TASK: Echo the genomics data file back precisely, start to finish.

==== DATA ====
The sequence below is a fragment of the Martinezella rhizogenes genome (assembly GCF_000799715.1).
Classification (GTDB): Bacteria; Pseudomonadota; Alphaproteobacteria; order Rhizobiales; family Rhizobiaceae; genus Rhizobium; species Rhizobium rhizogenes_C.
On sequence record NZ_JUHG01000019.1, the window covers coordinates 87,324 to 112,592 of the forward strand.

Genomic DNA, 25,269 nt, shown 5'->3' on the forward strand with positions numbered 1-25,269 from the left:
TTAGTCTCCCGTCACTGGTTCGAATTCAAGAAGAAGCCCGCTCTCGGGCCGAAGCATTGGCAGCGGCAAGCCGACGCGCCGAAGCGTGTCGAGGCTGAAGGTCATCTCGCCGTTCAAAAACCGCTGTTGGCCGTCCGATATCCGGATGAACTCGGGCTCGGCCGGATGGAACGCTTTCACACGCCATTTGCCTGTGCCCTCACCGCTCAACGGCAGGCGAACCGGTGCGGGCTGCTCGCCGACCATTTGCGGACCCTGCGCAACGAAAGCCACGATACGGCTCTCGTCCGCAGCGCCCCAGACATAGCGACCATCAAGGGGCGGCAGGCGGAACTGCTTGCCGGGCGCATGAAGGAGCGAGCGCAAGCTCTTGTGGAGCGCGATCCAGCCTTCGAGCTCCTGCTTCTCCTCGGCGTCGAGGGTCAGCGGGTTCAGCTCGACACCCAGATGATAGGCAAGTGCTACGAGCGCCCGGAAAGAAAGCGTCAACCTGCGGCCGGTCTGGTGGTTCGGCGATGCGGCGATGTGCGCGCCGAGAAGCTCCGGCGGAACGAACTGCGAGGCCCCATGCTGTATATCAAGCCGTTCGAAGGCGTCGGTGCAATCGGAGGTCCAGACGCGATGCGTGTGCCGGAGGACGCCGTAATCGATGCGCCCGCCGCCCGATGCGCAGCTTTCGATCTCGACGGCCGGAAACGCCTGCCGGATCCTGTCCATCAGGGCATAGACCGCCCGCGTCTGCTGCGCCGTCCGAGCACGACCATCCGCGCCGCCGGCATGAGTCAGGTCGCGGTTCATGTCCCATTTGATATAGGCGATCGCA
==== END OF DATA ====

The sequence below is a fragment of the Martinezella rhizogenes genome (assembly GCF_000799715.1).
Classification (GTDB): Bacteria; Pseudomonadota; Alphaproteobacteria; order Rhizobiales; family Rhizobiaceae; genus Rhizobium; species Rhizobium rhizogenes_C.
On sequence record NZ_JUHG01000019.1, the window covers coordinates 87,324 to 112,592 of the forward strand.

Genomic DNA, 25,269 nt, shown 5'->3' on the forward strand with positions numbered 1-25,269 from the left:
TTAGTCTCCCGTCACTGGTTCGAATTCAAGAAGAAGCCCGCTCTCGGGCCGAAGCATTGGCAGCGGCAAGCCGACGCGCCGAAGCGTGTCGAGGCTGAAGGTCATCTCGCCGTTCAAAAACCGCTGTTGGCCGTCCGATATCCGGATGAACTCGGGCTCGGCCGGATGGAACGCTTTCACACGCCATTTGCCTGTGCCCTCACCGCTCAACGGCAGGCGAACCGGTGCGGGCTGCTCGCCGACCATTTGCGGACCCTGCGCAACGAAAGCCACGATACGGCTCTCGTCCGCAGCGCCCCAGACATAGCGACCATCAAGGGGCGGCAGGCGGAACTGCTTGCCGGGCGCATGAAGGAGCGAGCGCAAGCTCTTGTGGAGCGCGATCCAGCCTTCGAGCTCCTGCTTCTCCTCGGCGTCGAGGGTCAGCGGGTTCAGCTCGACACCCAGATGATAGGCAAGTGCTACGAGCGCCCGGAAAGAAAGCGTCAACCTGCGGCCGGTCTGGTGGTTCGGCGATGCGGCGATGTGCGCGCCGAGAAGCTCCGGCGGAACGAACTGCGAGGCCCCATGCTGTATATCAAGCCGTTCGAAGGCGTCGGTGCAATCGGAGGTCCAGACGCGATGCGTGTGCCGGAGGACGCCGTAATCGATGCGCCCGCCGCCCGATGCGCAGCTTTCGATCTCGACGGCCGGAAACGCCTGCCGGATCCTGTCCATCAGGGCATAGACCGCCCGCGTCTGCTGCGCCGTCCGAGCACGACCATCCGCGCCGCCGGCATGAGTCAGGTCGCGGTTCATGTCCCATTTGATATAGGCGATCGCA